FAA moves toward full WAAS implementation
After 10 frustrating years of technical delays, escalating costs and contractor changes, the FAA’s GPS wide area augmentation system (WAAS) is approaching the level of performance the agency originally envisioned for it back in the late 1980s. With the system’s initial operational capability declared in 2003 and 18 months of satisfactory performance now behind them, WAAS advocates can see light at the end of the tunnel.
Most important, while there are a number of significant program milestones still ahead, WAAS avionics units are now entering the marketplace, allowing pilots to start to sample some of the system’s promised benefits, such as WAAS guided Lnav/Vnav approaches and, when procedures become plentiful later this year, “near Category I” localizer precision with vertical guidance (LPV) approaches down to 250 feet. Accuracy, too, is improved, with users routinely reporting positioning of better than 16.4 feet.
During this year and next year, 13 additional ground-based GPS monitoring stations are planned–five in Alaska and four each in Canada and Mexico–to supplement the 25 stations in use across the continental U.S. and to expand system coverage. These stations gather incoming signals from the GPS satellites and send the results to very-high-altitude geostationary satellites over the equator, which rebroadcast them to users as WAAS accuracy corrections and failure alerts.
Agency officials expect to declare that the system has attained full operational capability by 2007, when two new satellites are forecast to be up and running. Looking ahead even further, the FAA aims eventually to have WAAS provide full, ILS-equivalent, Category I service across the continental U.S.
This is a remarkable turnaround for a program that, during its lengthy gestation, frequently appeared to be teetering on the brink of cancellation. Since the program’s beginning in 1995, things looked distinctly unpromising, with the FAA terminating its initial development contract with Wilcox Electric for non-performance after only nine months. Transfer of the contract to Hughes Electronics, and later to Raytheon, brought things back on the rails, but not without serious problems in achieving the required levels of signal integrity, causing major delays in commissioning.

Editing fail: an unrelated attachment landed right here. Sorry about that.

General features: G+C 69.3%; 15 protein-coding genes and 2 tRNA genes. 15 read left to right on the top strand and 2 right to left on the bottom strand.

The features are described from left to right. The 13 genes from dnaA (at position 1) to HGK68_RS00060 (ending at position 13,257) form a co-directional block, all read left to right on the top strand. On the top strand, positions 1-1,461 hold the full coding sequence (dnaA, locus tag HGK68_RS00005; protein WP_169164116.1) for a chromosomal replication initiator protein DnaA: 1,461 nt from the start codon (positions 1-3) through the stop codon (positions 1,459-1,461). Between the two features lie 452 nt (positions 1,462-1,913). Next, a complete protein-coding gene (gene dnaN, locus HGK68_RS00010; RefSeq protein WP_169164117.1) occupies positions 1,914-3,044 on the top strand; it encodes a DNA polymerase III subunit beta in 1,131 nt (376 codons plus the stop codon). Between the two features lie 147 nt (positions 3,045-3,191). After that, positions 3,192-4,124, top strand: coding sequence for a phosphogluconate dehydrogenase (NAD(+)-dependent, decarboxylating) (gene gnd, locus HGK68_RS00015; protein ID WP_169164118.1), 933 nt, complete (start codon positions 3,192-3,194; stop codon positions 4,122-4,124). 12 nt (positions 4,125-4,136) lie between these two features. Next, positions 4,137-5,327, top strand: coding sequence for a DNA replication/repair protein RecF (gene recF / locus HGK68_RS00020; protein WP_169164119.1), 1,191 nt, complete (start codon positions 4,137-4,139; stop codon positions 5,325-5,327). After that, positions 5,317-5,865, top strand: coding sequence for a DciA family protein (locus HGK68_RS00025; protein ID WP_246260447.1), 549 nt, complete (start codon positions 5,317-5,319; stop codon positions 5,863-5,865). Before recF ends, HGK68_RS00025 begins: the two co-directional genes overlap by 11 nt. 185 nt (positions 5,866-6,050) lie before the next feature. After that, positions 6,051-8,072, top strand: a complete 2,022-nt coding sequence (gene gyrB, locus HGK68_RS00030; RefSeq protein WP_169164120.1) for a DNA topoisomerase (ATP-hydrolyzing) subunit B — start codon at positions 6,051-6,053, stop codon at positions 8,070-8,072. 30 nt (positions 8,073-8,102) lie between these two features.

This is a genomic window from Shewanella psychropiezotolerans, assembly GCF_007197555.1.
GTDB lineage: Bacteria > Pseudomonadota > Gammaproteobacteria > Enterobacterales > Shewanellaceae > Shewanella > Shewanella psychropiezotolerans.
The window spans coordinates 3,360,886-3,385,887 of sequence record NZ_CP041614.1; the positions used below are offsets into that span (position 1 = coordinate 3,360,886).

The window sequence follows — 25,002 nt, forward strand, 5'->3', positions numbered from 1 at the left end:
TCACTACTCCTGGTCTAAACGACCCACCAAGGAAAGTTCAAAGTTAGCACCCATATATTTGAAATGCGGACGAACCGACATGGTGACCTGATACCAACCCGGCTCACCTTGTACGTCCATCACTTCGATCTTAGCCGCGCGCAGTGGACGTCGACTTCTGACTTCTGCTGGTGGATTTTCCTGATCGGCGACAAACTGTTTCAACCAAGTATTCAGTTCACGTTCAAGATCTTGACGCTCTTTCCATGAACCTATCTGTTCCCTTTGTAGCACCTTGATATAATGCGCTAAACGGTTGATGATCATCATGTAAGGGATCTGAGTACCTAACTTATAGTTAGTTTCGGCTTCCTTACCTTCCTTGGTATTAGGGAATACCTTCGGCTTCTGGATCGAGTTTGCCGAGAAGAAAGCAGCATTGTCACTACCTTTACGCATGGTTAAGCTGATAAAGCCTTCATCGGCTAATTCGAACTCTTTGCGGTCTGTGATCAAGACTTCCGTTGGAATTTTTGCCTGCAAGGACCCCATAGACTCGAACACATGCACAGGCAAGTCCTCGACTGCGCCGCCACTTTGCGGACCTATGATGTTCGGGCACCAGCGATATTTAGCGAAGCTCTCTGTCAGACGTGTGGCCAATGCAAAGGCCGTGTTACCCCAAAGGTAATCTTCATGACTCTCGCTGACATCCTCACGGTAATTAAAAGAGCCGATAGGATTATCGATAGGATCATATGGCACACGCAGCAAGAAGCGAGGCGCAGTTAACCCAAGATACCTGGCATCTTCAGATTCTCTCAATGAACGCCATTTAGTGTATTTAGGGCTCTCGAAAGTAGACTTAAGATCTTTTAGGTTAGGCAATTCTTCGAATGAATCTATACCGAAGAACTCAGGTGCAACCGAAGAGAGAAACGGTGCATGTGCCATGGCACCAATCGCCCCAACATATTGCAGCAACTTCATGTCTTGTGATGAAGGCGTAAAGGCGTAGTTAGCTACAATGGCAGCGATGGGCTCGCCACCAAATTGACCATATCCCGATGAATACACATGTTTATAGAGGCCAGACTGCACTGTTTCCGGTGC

And all the time the dollar clock kept ticking. In 1994, before the FAA awarded the initial contract, agency officials estimated that WAAS development, production, implementation and follow-on operations and maintenance costs over the system’s planned 20-year life would total $1.4 billion. One year later, Wilcox estimated the total cost to be $1.8 billion.
Hughes increased the estimate to $2.4 billion, and Raytheon’s entry raised it to $3 billion. Currently, unofficial estimates put the bill at around $3.2 billion, although some FAA officials suggest that this figure could shrink eventually by as much $500 million. But others are skeptical. “We’ll probably never know how much WAAS really cost,” one senior DOT official told AIN, “But it’s hard to believe it can possibly be less than $3 billion.”